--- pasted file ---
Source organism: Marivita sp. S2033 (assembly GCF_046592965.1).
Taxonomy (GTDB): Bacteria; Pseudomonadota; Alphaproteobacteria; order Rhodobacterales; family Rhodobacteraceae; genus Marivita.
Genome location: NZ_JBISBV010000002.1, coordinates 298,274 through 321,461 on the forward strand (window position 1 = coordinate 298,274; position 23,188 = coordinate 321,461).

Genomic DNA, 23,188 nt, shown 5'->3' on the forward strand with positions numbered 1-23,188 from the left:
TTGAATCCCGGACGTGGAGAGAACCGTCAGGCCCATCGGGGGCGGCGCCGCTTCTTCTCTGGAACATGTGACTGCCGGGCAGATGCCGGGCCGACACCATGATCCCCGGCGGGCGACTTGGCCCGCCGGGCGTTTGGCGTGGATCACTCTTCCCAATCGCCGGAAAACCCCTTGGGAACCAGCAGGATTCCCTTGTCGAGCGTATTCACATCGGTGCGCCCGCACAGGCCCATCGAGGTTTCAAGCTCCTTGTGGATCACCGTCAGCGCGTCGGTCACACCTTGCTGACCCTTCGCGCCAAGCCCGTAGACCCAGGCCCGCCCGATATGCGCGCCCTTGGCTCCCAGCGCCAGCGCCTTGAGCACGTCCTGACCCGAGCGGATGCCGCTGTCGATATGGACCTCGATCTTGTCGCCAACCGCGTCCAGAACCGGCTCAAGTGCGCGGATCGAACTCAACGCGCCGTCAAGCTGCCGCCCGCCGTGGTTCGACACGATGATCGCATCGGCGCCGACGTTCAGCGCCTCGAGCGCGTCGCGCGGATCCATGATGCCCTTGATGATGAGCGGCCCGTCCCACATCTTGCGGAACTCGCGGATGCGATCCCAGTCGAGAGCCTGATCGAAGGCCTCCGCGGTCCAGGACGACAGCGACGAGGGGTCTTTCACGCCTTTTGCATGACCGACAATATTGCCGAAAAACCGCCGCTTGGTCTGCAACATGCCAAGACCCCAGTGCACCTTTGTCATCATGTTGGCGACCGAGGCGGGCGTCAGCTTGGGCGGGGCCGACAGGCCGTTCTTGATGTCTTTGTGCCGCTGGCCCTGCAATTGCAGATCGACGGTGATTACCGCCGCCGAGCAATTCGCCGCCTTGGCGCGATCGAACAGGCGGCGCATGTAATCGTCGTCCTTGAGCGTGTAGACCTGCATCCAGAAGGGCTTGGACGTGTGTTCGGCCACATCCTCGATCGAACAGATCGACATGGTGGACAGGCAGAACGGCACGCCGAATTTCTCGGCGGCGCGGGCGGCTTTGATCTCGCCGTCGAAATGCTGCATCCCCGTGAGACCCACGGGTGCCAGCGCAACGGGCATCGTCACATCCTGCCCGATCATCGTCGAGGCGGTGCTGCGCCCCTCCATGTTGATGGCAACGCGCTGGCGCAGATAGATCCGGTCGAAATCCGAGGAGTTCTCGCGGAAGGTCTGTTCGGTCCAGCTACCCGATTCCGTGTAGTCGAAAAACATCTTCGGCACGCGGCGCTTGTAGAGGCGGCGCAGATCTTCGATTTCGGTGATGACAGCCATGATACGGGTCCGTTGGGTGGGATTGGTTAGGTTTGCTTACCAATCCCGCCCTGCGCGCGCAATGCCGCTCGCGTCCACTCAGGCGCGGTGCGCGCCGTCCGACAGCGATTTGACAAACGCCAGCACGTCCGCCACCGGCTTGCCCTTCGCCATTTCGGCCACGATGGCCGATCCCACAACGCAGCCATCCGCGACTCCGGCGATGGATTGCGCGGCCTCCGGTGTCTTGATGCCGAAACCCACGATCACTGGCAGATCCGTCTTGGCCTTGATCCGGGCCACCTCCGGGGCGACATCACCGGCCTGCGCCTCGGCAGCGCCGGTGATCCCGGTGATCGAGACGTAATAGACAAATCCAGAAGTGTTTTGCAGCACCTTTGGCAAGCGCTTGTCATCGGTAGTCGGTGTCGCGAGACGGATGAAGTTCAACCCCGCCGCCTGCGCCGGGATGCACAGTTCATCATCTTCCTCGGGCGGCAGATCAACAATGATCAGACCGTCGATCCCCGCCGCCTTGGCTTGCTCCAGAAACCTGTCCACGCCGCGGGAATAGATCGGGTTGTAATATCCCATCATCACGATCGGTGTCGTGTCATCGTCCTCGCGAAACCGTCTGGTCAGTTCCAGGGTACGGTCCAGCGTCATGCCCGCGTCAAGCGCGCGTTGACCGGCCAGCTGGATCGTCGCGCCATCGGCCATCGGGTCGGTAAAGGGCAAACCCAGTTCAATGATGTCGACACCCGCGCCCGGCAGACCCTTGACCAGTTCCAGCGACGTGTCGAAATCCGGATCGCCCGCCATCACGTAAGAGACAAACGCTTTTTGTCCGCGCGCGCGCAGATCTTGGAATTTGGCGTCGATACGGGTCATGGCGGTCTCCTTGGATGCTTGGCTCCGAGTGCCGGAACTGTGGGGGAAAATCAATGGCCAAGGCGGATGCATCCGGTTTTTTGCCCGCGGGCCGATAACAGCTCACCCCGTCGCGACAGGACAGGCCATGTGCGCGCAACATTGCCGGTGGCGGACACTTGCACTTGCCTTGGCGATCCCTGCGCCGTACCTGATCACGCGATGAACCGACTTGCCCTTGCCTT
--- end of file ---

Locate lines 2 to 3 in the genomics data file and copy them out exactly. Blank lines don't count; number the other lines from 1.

Taxonomy (GTDB): Bacteria; Pseudomonadota; Alphaproteobacteria; order Rhodobacterales; family Rhodobacteraceae; genus Marivita.
Genome location: NZ_JBISBV010000002.1, coordinates 298,274 through 321,461 on the forward strand (window position 1 = coordinate 298,274; position 23,188 = coordinate 321,461).